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$30-Million Shopping Project OKd

October 17, 1985|MIKE WARD

MONTEREY PARK — Overriding a recommendation from the Planning Commission, the City Council by a 4-1 vote has authorized construction of six restaurants, a bank and numerous stores in a $30-million project at the northwest corner of Atlantic Boulevard and Garvey Avenue.

Tindo Valley Associates of Alhambra plans to demolish a gas station and taco stand on the two-acre site and construct a four-level building, including a subterranean parking garage. Representatives of the developer said the building will become the headquarters of Omni Bank. Although no leases have been signed, the project's leasing agent has drawn up a list of potential tenants that include specialty stores and such well-known restaurant chains as Flakey Jake's and Velvet Turtle.

The council approved the project despite complaints from residents in an adjoining area of Alhambra that it would attract too many cars and people, increasing the severe traffic congestion at Garvey and Atlantic, and would intrude on the privacy of homes by creating noise and glare.

Douglas Ring, attorney for Tindo Valley Associates, said it is a high-quality development that would be the envy of most cities. He said it would increase sales tax revenue for Monterey Park and noted that the city is facing strong business competition from a new regional mall in Montebello and a vigorous redevelopment program in Alhambra.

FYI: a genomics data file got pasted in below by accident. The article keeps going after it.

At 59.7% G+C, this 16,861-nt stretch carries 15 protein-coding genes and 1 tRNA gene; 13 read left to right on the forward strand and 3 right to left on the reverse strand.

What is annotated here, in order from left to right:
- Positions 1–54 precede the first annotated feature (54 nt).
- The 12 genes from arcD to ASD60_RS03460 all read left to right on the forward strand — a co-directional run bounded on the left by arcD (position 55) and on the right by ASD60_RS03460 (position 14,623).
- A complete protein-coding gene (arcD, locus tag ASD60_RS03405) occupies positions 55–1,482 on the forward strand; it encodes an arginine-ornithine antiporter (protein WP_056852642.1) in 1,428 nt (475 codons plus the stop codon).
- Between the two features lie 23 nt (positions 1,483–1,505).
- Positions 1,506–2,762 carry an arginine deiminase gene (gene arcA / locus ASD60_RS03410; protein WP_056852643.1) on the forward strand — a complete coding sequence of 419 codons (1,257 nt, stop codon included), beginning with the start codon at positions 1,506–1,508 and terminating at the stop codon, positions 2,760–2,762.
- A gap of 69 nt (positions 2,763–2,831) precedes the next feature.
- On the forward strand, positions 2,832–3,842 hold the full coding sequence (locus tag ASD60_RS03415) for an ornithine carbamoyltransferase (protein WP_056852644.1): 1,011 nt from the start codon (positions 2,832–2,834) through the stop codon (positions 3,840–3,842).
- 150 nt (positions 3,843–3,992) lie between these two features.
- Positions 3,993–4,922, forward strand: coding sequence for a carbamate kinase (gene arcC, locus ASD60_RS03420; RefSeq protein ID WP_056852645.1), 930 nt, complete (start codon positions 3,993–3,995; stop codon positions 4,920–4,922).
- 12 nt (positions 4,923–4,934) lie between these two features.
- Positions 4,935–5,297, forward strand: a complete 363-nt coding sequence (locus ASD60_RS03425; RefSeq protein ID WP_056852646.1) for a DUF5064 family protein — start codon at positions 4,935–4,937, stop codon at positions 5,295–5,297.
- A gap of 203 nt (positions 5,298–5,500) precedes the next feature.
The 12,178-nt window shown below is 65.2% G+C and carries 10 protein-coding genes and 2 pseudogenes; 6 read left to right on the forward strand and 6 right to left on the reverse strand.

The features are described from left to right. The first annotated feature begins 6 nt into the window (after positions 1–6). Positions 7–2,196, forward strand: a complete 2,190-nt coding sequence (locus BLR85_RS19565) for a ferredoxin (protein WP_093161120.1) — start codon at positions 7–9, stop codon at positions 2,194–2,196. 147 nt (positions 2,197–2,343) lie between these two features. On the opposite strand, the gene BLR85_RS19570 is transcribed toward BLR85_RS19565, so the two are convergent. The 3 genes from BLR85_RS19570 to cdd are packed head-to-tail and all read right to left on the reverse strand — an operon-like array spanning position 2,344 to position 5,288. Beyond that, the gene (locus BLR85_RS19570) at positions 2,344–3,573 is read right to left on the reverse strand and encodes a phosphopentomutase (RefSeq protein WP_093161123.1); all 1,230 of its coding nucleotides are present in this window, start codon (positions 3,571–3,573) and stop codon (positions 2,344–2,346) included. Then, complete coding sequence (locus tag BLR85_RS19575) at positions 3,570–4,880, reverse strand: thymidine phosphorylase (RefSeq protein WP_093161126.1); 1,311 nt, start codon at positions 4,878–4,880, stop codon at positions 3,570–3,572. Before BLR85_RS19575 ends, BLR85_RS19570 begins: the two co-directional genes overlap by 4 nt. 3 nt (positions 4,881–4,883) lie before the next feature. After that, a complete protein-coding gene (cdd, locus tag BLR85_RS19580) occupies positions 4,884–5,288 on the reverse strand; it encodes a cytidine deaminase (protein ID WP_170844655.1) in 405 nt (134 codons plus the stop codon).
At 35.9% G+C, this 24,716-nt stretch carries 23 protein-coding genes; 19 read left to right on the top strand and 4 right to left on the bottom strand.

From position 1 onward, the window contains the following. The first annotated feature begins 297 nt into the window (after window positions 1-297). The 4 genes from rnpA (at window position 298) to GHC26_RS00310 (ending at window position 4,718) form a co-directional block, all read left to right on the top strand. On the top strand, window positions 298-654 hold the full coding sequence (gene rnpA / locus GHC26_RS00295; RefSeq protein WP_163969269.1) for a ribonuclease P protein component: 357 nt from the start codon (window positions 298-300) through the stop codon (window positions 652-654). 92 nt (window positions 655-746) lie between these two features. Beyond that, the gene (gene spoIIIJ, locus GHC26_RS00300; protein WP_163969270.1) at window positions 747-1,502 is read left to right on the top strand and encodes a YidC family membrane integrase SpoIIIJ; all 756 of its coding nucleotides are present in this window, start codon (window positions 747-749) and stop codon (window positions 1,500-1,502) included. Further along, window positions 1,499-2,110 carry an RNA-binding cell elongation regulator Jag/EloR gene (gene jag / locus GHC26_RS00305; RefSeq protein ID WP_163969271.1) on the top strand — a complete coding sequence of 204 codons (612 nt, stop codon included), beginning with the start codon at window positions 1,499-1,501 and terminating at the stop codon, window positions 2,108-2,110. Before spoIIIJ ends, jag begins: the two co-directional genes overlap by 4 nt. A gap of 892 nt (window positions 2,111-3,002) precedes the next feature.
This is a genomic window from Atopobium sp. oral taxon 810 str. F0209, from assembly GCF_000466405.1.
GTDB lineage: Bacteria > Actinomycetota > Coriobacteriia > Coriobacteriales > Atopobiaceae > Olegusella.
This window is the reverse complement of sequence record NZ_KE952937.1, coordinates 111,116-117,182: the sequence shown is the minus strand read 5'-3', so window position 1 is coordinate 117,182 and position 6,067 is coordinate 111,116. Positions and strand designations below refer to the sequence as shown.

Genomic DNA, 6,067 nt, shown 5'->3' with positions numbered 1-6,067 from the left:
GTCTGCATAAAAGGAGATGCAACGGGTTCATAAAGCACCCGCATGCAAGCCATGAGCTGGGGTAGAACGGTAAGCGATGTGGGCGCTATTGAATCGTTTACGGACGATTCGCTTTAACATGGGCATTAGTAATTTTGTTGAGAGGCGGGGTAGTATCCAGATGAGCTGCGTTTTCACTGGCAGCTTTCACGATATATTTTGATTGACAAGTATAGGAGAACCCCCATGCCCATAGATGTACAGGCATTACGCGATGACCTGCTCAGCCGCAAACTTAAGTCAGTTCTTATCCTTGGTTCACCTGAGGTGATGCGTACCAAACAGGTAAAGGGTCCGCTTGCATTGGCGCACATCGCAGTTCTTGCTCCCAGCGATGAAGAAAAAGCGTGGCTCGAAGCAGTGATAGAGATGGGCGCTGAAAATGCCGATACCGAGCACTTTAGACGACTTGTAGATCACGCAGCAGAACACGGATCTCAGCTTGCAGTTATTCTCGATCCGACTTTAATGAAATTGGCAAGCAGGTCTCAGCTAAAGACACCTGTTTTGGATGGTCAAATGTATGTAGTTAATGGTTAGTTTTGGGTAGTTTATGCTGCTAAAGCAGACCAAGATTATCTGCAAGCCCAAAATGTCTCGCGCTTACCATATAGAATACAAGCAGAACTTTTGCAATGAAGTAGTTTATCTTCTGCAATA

Improved Traffic Seen

William Law, a traffic consultant hired by the city to analyze the project, said 6,500 cars would go in and out of the site each day but that half that number already pass the intersection. He said that adding a second left-turn lane for eastbound traffic on Garvey and widening and restriping Atlantic would more than offset the added cars and, in fact, would improve traffic flow.

Law recommended that the city require the developer to add 70 parking spaces to the 406 proposed. Ring said the only way to provide 70 more spaces would be to add another underground level of parking, which is financially unfeasible. He said the developer could provide valet parking so that more cars could be parked in allotted space during the busiest periods. The council agreed to accept valet parking if the developer can prove to the city engineer that this can provide the equivalent of 70 parking spaces.

The developer originally proposed a 59-unit commercial project, including 10 restaurants. The council reduced the number of restaurants to six but did not change the amount of floor space designated for restaurant use.

Councilman David Almada dissented in the vote approving the project. The Planning Commission, by a 3-2, vote had recommended against it. Almada and the commission majority voiced concerns about parking and traffic congestion.

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